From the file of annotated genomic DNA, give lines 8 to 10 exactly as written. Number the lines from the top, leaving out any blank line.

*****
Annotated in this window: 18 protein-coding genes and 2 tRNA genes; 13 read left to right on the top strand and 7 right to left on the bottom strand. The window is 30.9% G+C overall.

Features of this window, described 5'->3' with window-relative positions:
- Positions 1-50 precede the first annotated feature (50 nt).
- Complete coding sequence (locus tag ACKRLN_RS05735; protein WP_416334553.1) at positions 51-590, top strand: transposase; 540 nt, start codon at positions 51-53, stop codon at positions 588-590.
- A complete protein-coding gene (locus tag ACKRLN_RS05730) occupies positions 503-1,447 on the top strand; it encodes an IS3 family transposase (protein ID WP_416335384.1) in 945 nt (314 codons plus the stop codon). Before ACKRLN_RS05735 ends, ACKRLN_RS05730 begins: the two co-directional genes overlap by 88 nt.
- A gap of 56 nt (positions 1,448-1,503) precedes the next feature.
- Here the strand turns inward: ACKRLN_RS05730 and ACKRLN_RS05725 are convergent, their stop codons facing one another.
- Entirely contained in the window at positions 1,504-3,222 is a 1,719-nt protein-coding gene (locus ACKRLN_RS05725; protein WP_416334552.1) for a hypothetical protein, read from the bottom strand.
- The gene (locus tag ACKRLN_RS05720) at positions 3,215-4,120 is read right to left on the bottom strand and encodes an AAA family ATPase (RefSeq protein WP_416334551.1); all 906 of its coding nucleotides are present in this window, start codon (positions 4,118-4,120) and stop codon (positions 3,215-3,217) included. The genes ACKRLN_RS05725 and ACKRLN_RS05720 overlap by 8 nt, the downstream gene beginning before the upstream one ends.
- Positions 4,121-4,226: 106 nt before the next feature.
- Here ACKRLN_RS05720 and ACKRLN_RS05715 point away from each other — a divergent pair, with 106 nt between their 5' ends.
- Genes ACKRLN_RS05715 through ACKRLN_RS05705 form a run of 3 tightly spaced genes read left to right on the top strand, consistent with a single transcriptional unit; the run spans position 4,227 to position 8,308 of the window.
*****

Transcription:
- Entirely contained in the window at positions 1,504-3,222 is a 1,719-nt protein-coding gene (locus ACKRLN_RS05725; protein WP_416334552.1) for a hypothetical protein, read from the bottom strand.
- The gene (locus tag ACKRLN_RS05720) at positions 3,215-4,120 is read right to left on the bottom strand and encodes an AAA family ATPase (RefSeq protein WP_416334551.1); all 906 of its coding nucleotides are present in this window, start codon (positions 4,118-4,120) and stop codon (positions 3,215-3,217) included. The genes ACKRLN_RS05725 and ACKRLN_RS05720 overlap by 8 nt, the downstream gene beginning before the upstream one ends.
- Positions 4,121-4,226: 106 nt before the next feature.